Location: Mosquito and Fly Research Unit
2013 Annual Report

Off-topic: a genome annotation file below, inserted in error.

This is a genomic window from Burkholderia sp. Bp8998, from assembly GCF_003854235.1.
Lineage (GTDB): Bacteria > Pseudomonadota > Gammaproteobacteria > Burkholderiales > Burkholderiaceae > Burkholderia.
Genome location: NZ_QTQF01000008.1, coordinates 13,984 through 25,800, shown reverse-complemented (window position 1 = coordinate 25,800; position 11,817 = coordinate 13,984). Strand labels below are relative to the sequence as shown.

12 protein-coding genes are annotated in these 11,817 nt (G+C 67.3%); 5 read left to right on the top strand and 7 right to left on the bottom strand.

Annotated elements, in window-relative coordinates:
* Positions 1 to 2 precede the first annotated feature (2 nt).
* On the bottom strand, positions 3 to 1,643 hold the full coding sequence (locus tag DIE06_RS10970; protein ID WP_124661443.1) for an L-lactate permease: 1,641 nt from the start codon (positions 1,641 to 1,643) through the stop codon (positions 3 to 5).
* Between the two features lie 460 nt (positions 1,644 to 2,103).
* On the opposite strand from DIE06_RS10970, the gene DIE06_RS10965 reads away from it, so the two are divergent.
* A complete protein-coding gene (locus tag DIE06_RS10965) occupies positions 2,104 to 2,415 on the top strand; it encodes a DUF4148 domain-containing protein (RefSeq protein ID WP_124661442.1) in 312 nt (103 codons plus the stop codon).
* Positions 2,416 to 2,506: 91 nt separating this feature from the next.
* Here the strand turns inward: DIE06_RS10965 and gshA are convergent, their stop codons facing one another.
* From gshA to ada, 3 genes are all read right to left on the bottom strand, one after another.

We have maintained a network of mosquito population data providers in several regions of the U.S. and we have initiated the process of compiling and aligning population surveillance records into a single database. Population data compilation will be an ongoing effort, and processes are being developed to ease re-analysis as new data are added to the system. Data sources were targeted nationwide to maximize ecological diversity and geographic spread in order to support future phases of the population risk model that will calibrate predictions of population change based on regional climate-species idiosyncrasies. Mosquito population data from four states, Kansas, Colorado, Georgia and Florida, have been identified and prepared for initial analyses of climate-population relationships. Satellite-based vegetation index data for 1981 to present for North America were acquired from partners at NASA Goddard Space Flight Center (GSFC) and the image management and analysis Geographic Information System (GIS) software at the Center for Medical, Agricultural and Veterinary Entmology (CMAVE) in Gainesville, FL, was optimized to import, re-project, and perform analysis on GSFC data. Ground-based meteorological data have been acquired from National Oceanic Atmospheric Administration (NOAA) Climate Data Center and formatted for analysis in the GIS at CMAVE. Vegetation index data and meteorological data for the four focal population regions have been prepared for analyses of climate-population relationships. We have successfully demonstrated clear relationships between changes in climate and changes in populations of medically important mosquitoes in two regions of the U.S. potentially important in a scenario of introduction of Rift Valley fever virus. Additional preliminary analyses in one region demonstrated that predictive algorithms for mosquito population change can be derived from a combination of satellite environmental data and ground-based meteorological data for some species.